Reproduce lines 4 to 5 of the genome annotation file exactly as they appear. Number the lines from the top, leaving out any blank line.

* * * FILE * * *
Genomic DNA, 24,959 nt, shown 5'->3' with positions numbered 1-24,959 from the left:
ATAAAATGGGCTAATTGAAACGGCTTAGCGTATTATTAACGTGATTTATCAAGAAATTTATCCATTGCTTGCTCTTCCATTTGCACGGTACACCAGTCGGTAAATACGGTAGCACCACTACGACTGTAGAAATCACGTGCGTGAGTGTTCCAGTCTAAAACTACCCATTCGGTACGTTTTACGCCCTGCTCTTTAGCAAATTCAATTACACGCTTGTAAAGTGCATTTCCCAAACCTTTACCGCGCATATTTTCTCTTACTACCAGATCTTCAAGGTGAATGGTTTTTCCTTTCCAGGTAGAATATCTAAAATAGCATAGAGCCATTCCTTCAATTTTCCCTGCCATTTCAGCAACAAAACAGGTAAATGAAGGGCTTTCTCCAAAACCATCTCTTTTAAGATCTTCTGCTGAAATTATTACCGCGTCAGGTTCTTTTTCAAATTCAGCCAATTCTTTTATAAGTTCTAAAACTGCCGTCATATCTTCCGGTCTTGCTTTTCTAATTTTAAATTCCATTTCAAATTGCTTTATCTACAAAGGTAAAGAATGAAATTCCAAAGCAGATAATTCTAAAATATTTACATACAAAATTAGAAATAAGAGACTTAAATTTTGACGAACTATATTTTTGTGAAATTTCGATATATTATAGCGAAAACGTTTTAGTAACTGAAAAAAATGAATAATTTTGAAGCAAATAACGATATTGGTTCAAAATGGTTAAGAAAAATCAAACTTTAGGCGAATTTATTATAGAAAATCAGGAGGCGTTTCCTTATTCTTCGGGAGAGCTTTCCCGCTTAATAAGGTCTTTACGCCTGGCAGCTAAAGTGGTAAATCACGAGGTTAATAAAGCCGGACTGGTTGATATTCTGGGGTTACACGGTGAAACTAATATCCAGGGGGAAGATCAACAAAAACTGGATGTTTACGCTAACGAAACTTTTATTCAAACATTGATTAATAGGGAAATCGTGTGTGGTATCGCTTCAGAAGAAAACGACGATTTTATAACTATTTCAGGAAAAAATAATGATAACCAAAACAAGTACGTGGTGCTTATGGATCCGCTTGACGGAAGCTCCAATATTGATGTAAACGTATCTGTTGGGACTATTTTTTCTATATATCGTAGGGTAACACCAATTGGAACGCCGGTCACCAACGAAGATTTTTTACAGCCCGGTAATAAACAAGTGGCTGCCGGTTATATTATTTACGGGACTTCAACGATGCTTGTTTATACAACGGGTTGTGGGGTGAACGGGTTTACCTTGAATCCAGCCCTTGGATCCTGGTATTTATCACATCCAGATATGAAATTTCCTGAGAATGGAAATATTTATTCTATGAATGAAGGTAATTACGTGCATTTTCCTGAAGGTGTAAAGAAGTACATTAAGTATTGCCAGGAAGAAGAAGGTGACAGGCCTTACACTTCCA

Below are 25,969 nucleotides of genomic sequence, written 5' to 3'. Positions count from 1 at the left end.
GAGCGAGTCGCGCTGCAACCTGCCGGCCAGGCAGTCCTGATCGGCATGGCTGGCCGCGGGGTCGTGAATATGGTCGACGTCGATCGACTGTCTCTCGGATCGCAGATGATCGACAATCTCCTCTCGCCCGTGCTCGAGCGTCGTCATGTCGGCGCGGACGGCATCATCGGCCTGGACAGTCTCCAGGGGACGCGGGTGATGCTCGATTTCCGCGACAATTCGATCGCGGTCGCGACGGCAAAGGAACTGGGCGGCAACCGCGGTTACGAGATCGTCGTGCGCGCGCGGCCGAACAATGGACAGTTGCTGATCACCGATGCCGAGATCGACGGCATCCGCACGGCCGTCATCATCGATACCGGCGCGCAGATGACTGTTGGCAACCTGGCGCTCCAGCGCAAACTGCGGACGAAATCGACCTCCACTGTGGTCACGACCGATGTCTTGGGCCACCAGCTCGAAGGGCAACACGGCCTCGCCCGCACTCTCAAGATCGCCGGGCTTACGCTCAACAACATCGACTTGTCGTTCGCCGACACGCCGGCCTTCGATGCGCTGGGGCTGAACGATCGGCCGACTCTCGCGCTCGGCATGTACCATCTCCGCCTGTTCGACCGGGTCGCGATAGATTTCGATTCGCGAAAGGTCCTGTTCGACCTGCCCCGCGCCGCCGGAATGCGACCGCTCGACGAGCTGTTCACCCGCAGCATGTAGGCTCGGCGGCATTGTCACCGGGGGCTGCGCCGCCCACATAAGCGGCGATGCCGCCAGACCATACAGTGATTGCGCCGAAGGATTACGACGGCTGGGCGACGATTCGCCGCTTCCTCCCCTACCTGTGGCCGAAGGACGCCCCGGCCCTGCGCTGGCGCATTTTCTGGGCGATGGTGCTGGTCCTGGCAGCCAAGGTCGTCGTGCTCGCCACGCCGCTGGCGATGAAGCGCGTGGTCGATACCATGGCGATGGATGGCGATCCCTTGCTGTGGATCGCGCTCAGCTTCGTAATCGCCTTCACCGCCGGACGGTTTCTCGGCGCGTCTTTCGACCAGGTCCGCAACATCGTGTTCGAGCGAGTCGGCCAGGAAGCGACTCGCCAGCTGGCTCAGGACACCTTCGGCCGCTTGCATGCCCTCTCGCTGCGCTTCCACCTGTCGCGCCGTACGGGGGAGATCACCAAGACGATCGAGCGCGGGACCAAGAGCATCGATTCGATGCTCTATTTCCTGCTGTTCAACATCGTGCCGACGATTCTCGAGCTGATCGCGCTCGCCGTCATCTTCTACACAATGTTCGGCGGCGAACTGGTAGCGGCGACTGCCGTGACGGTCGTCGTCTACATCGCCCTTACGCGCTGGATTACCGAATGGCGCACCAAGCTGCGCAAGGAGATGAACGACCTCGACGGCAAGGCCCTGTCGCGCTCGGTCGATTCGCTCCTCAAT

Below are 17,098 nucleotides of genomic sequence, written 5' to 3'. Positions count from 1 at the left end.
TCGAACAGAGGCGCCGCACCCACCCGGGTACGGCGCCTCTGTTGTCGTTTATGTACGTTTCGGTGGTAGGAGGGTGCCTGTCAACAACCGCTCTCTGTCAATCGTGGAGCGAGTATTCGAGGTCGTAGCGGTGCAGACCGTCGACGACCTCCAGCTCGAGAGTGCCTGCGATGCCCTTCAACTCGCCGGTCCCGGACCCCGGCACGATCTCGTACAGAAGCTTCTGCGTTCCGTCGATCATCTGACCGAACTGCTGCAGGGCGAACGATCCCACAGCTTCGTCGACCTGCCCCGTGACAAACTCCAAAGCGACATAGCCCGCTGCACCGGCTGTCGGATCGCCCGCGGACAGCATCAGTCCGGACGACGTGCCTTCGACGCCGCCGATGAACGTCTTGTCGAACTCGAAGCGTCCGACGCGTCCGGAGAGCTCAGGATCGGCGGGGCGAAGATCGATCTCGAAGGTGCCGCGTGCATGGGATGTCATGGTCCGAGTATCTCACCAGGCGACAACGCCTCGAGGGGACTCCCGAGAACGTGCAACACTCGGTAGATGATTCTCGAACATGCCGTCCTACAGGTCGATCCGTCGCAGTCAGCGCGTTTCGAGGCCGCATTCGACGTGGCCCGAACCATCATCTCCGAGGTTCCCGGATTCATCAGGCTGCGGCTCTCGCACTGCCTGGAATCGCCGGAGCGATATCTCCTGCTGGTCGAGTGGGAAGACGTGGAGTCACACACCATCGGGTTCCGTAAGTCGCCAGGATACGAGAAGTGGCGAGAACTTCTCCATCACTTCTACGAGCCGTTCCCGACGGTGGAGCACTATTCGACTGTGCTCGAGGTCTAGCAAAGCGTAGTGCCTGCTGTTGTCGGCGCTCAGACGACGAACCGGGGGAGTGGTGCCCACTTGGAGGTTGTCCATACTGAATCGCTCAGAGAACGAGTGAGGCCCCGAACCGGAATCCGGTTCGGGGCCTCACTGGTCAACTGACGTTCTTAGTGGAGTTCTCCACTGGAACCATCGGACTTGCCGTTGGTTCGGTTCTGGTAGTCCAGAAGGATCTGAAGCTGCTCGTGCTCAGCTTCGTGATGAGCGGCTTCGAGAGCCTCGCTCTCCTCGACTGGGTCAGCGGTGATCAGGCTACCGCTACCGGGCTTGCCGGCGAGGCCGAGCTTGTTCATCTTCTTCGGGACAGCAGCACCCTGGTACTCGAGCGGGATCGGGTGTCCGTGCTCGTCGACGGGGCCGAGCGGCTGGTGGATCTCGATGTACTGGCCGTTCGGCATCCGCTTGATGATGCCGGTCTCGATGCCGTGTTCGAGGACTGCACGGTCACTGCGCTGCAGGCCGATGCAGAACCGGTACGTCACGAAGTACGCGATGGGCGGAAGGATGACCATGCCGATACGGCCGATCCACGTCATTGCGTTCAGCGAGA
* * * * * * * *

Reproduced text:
GAGCGAGTCGCGCTGCAACCTGCCGGCCAGGCAGTCCTGATCGGCATGGCTGGCCGCGGGGTCGTGAATATGGTCGACGTCGATCGACTGTCTCTCGGATCGCAGATGATCGACAATCTCCTCTCGCCCGTGCTCGAGCGTCGTCATGTCGGCGCGGACGGCATCATCGGCCTGGACAGTCTCCAGGGGACGCGGGTGATGCTCGATTTCCGCGACAATTCGATCGCGGTCGCGACGGCAAAGGAACTGGGCGGCAACCGCGGTTACGAGATCGTCGTGCGCGCGCGGCCGAACAATGGACAGTTGCTGATCACCGATGCCGAGATCGACGGCATCCGCACGGCCGTCATCATCGATACCGGCGCGCAGATGACTGTTGGCAACCTGGCGCTCCAGCGCAAACTGCGGACGAAATCGACCTCCACTGTGGTCACGACCGATGTCTTGGGCCACCAGCTCGAAGGGCAACACGGCCTCGCCCGCACTCTCAAGATCGCCGGGCTTACGCTCAACAACATCGACTTGTCGTTCGCCGACACGCCGGCCTTCGATGCGCTGGGGCTGAACGATCGGCCGACTCTCGCGCTCGGCATGTACCATCTCCGCCTGTTCGACCGGGTCGCGATAGATTTCGATTCGCGAAAGGTCCTGTTCGACCTGCCCCGCGCCGCCGGAATGCGACCGCTCGACGAGCTGTTCACCCGCAGCATGTAGGCTCGGCGGCATTGTCACCGGGGGCTGCGCCGCCCACATAAGCGGCGATGCCGCCAGACCATACAGTGATTGCGCCGAAGGATTACGACGGCTGGGCGACGATTCGCCGCTTCCTCCCCTACCTGTGGCCGAAGGACGCCCCGGCCCTGCGCTGGCGCATTTTCTGGGCGATGGTGCTGGTCCTGGCAGCCAAGGTCGTCGTGCTCGCCACGCCGCTGGCGATGAAGCGCGTGGTCGATACCATGGCGATGGATGGCGATCCCTTGCTGTGGATCGCGCTCAGCTTCGTAATCGCCTTCACCGCCGGACGGTTTCTCGGCGCGTCTTTCGACCAGGTCCGCAACATCGTGTTCGAGCGAGTCGGCCAGGAAGCGACTCGCCAGCTGGCTCAGGACACCTTCGGCCGCTTGCATGCCCTCTCGCTGCGCTTCCACCTGTCGCGCCGTACGGGGGAGATCACCAAGACGATCGAGCGCGGGACCAAGAGCATCGATTCGATGCTCTATTTCCTGCTGTTCAACATCGTGCCGACGATTCTCGAGCTGATCGCGCTCGCCGTCATCTTCTACACAATGTTCGGCGGCGAACTGGTAGCGGCGACTGCCGTGACGGTCGTCGTCTACATCGCCCTTACGCGCTGGATTACCGAATGGCGCACCAAGCTGCGCAAGGAGATGAACGACCTCGACGGCAAGGCCCTGTCGCGCTCGGTCGATTCGCTCCTCAAT

Below are 17,098 nucleotides of genomic sequence, written 5' to 3'. Positions count from 1 at the left end.